He said he appreciated the challenges associated with introducing change and added that although some workers in the company might want to resist the change that he intended to bring in the company’s operations, he was committed to the cause.
“I will remain focused and work in the best interest of the company and the public at large. The company will not detract from its objective of transforming into a modern public transport operator,” he said.
According to Mr Appiah, the management of the company has crafted a five-year strategic plan, with seven goals, which seeks to retool the company, make it more customer focused and financially sustainable with an improved working environment.
The strategic plan, he said, also stated the measures to be put in place to incorporate safety and risk management in all its processes and provide regular training and a reward scheme for staff.
The plan would also spell out several projects to make MMT customer friendly, including installing entertainment gadgets at its terminals and equipping frontline staff with good customer service skills, he added.
“The strategic plan also talks about expanding access by increasing our fleet of buses and introducing new routes while reorganising existing routes. The company also intends to diversify its services by adding international routes and specialised services for targeted clients,” he said.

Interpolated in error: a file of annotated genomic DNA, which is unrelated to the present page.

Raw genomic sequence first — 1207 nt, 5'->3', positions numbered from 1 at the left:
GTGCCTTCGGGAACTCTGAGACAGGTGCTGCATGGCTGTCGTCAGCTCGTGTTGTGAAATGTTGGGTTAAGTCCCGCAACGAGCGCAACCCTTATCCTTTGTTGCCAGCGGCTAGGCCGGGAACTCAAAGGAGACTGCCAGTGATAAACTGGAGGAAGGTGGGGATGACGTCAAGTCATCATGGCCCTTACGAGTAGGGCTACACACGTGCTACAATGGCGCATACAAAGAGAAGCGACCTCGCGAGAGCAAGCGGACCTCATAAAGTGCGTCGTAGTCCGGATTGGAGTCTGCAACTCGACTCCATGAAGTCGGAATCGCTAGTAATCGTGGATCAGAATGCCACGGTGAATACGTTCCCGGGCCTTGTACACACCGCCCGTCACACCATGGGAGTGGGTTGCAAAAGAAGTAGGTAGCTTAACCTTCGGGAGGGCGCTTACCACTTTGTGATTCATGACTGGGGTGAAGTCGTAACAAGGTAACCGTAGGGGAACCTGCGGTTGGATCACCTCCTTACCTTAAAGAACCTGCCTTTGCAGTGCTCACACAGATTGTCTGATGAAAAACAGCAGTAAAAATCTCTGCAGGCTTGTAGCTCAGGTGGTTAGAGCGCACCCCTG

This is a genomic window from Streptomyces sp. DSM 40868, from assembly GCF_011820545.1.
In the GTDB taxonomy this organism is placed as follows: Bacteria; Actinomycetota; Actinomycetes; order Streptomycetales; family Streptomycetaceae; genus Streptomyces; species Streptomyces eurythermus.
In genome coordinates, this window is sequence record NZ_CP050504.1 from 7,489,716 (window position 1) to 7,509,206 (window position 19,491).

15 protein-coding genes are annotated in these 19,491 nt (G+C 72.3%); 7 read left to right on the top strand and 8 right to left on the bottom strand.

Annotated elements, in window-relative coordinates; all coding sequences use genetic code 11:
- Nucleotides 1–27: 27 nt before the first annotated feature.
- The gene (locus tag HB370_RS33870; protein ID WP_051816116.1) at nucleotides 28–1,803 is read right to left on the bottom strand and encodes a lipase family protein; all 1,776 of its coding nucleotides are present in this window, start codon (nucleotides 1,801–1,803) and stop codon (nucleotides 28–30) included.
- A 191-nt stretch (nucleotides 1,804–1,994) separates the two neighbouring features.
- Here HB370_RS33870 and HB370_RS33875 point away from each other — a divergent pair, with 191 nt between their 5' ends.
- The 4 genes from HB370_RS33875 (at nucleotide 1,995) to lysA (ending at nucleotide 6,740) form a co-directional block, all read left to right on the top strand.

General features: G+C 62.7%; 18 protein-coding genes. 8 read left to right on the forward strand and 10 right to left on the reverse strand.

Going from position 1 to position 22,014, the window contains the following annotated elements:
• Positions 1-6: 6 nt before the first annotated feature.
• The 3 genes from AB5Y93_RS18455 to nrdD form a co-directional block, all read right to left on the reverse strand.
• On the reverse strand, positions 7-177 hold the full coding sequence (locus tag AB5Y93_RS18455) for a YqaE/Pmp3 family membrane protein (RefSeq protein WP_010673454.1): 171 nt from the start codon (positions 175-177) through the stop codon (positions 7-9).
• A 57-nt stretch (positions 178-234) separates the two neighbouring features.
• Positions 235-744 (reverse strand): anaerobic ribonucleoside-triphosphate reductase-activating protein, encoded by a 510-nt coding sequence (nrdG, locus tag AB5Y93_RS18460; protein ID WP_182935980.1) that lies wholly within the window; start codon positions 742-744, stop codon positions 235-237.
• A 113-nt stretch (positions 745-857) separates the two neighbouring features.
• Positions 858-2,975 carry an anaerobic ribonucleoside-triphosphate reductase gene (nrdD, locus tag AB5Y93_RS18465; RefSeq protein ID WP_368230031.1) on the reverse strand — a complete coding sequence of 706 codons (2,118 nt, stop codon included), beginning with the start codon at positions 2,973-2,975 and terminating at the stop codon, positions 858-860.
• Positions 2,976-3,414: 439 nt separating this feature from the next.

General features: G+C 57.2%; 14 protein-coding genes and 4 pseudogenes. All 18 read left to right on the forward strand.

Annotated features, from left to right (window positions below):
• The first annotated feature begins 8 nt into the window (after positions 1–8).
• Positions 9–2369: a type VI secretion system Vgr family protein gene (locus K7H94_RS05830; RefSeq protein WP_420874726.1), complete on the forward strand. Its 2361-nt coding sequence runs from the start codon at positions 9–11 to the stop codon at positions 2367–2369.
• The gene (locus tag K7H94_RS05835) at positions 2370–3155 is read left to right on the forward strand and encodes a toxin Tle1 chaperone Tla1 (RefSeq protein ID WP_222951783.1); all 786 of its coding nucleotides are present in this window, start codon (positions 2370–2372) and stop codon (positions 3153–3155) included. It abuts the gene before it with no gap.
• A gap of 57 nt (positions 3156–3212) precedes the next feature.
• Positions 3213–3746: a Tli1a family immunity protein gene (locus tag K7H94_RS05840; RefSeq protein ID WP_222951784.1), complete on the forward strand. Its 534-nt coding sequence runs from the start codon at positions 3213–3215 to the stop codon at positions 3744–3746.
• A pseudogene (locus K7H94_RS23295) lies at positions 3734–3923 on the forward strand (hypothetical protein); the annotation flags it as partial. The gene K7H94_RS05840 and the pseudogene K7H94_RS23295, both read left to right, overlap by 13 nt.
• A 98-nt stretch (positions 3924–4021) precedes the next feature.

Mr Appiah said another key goal of the MMT was to make itself financially sustainable. In that regard, procurement would be looked at and all revenue leakages blocked.
He said contrary to claims in recent times, the company was not in dire financial straits.
Mr Appiah said the company recorded a 100 per cent growth in its operating profit in 2013 and 80 per cent growth in net profit and was set on the path of profitability.
The company, he said, had been able to achieve that though its fares were 15 to 25 per cent lower than what pertained in the country.
According to him, the company’s terminals were currently being rehabilitated while moves had been initiated to procure new buses, some of which had been specifically built for intra-city services.
He spoke of his determination to transform the company and urged the staff to move in tandem with him.
He said systems were being put in place to reward hard work, as well as expose the bad lots.
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